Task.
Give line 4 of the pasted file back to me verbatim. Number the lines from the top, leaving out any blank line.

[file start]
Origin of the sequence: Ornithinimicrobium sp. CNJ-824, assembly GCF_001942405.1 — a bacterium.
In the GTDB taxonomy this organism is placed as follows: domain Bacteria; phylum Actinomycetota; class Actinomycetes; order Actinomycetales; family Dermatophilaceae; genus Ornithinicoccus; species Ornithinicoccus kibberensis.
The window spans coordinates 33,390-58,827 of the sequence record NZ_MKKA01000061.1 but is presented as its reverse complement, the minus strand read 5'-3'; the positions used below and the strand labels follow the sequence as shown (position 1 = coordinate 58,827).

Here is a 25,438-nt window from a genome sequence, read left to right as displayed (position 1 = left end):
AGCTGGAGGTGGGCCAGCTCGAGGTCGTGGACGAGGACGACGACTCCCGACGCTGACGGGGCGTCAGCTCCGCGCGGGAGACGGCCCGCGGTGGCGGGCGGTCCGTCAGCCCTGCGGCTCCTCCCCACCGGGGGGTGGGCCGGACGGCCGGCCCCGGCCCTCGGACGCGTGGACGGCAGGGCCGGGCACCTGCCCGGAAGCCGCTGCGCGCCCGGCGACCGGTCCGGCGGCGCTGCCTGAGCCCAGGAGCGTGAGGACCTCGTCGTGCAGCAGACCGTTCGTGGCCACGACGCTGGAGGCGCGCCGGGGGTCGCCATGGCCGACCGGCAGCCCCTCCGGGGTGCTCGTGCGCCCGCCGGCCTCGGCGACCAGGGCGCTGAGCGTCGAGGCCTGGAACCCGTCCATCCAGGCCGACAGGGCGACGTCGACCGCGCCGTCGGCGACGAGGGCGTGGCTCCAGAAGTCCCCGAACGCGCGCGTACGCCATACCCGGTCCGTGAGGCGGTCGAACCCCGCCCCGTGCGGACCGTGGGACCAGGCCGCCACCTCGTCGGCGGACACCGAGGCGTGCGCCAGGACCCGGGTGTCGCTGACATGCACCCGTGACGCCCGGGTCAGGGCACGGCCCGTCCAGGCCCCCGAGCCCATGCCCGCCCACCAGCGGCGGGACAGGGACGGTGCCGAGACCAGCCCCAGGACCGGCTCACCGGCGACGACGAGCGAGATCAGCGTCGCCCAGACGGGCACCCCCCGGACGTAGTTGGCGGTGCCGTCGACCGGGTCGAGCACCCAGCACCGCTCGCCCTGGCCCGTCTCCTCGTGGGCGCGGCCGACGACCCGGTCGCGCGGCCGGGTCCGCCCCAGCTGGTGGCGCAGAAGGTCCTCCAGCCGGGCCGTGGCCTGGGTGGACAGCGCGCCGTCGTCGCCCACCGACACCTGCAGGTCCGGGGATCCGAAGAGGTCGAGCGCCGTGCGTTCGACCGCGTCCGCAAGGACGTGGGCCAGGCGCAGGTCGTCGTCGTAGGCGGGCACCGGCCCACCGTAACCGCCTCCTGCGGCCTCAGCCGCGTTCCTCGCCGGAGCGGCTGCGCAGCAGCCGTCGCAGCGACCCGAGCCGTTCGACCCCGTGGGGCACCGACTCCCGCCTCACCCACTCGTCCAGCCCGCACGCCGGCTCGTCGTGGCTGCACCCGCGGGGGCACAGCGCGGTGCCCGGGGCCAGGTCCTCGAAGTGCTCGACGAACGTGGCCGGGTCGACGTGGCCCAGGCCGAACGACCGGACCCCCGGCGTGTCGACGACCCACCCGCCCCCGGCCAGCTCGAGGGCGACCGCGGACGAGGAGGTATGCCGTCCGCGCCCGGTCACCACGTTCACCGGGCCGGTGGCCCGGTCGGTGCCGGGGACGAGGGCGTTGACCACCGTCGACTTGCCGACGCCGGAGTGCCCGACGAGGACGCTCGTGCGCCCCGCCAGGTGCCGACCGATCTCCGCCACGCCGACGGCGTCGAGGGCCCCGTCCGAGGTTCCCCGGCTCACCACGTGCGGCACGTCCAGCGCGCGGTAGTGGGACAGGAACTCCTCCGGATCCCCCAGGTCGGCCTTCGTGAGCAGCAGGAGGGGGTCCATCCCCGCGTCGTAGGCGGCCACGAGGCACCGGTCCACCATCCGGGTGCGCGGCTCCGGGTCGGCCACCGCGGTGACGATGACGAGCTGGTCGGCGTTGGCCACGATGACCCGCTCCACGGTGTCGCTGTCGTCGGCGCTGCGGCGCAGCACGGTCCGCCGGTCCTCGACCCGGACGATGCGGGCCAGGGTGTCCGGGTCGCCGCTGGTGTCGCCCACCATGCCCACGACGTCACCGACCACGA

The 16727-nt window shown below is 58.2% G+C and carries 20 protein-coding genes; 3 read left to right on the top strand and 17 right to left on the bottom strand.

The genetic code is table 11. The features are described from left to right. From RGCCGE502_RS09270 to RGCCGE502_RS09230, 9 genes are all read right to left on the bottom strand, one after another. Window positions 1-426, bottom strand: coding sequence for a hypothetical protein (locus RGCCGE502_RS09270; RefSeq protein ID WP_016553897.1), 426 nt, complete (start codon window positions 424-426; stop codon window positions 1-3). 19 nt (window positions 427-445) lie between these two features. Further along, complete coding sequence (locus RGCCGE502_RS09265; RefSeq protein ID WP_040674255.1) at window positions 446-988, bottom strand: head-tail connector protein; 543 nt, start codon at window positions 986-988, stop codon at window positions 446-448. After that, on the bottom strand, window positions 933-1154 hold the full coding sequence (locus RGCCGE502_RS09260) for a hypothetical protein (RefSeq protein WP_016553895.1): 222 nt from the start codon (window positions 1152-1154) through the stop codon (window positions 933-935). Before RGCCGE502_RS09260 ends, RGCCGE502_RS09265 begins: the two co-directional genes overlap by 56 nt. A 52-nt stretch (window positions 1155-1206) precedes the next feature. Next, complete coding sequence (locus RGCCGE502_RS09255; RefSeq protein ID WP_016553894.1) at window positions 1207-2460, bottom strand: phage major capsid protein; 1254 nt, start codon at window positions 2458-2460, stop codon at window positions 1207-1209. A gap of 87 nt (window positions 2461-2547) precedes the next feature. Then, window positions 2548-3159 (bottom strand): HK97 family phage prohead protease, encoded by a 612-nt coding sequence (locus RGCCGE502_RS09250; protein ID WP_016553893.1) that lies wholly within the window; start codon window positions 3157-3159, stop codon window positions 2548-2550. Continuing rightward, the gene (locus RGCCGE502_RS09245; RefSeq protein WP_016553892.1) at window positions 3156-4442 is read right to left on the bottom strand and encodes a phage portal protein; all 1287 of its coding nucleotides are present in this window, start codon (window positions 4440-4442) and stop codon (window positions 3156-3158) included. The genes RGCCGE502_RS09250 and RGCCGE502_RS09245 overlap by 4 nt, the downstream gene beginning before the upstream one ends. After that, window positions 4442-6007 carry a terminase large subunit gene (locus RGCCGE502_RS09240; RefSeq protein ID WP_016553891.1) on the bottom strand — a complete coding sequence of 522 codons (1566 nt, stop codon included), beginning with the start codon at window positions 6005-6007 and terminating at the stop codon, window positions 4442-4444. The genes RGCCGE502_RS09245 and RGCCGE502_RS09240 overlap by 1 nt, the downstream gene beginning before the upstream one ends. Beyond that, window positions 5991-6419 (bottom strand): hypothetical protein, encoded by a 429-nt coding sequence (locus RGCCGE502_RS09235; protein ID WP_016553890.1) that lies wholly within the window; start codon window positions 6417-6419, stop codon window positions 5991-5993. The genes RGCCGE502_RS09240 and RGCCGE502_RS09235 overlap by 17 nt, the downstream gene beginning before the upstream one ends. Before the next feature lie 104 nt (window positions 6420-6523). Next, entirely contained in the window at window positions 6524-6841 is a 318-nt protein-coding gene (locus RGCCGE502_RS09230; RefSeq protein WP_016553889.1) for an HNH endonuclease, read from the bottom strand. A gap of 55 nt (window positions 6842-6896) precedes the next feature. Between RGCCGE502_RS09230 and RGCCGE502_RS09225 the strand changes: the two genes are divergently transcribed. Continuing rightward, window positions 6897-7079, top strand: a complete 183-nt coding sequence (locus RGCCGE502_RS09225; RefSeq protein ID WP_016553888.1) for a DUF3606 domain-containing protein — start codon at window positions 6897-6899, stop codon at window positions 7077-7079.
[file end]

Here is a 25,438-nt window from a genome sequence, read left to right as displayed (position 1 = left end):